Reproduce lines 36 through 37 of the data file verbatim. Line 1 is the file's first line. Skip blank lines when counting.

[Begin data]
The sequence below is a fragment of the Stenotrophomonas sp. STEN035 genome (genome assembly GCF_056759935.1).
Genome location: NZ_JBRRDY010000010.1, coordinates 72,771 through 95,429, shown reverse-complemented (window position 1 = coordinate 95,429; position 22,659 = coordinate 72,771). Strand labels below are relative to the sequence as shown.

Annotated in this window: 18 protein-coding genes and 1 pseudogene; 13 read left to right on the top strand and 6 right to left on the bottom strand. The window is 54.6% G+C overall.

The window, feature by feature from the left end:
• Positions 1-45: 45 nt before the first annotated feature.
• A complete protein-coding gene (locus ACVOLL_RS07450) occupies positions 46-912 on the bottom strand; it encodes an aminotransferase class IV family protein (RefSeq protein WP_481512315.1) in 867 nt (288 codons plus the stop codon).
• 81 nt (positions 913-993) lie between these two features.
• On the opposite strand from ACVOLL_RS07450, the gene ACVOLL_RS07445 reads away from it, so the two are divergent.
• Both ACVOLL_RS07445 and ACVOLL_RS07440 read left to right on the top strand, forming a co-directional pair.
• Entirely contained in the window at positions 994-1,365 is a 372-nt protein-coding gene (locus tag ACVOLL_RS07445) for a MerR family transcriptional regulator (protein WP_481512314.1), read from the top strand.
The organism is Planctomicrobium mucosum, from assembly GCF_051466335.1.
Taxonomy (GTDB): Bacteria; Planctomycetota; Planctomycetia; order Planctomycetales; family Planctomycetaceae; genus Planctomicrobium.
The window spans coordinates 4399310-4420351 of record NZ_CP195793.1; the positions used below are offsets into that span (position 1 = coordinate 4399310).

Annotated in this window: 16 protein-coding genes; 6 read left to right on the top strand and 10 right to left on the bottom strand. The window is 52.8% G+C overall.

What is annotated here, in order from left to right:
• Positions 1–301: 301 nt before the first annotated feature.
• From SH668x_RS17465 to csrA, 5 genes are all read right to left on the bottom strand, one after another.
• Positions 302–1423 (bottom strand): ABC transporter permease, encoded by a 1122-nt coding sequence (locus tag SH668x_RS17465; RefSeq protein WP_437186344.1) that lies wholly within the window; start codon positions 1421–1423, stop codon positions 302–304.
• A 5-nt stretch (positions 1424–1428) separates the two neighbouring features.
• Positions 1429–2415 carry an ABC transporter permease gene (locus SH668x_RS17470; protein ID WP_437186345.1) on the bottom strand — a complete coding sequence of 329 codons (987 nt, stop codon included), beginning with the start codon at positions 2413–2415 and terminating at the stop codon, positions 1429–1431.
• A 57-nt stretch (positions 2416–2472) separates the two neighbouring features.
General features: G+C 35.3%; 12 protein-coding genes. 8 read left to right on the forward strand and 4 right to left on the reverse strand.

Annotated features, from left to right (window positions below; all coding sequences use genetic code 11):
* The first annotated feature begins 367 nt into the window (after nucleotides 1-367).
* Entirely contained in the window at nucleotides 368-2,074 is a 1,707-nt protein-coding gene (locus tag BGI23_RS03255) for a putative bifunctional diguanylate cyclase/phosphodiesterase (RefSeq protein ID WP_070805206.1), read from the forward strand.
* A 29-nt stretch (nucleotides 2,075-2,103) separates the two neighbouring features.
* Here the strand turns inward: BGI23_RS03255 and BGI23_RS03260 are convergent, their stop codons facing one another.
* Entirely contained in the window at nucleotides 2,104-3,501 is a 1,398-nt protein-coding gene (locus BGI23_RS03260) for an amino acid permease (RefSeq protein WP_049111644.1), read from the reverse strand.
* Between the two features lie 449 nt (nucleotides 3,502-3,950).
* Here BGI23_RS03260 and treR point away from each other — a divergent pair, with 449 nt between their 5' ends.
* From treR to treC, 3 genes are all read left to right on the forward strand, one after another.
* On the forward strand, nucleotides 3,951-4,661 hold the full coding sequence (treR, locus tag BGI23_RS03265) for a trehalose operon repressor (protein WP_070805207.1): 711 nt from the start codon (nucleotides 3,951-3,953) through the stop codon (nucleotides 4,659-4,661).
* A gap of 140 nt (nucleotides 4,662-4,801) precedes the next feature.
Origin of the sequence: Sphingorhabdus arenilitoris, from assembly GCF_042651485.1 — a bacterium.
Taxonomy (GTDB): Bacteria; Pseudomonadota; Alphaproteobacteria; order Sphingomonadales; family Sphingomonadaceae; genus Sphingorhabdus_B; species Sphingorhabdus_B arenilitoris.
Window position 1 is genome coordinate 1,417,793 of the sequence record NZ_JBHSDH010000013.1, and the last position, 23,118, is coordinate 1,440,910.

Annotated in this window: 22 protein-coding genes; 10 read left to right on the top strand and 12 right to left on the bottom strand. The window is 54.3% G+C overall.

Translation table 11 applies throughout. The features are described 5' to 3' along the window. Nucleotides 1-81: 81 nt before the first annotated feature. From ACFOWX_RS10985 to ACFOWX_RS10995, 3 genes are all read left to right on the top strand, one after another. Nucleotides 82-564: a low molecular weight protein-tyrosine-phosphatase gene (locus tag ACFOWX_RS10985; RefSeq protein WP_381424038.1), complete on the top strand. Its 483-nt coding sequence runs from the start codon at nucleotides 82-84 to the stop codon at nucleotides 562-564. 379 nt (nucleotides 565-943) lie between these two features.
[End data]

Window position 1 is genome coordinate 1,417,793 of the sequence record NZ_JBHSDH010000013.1, and the last position, 23,118, is coordinate 1,440,910.

Annotated in this window: 22 protein-coding genes; 10 read left to right on the top strand and 12 right to left on the bottom strand. The window is 54.3% G+C overall.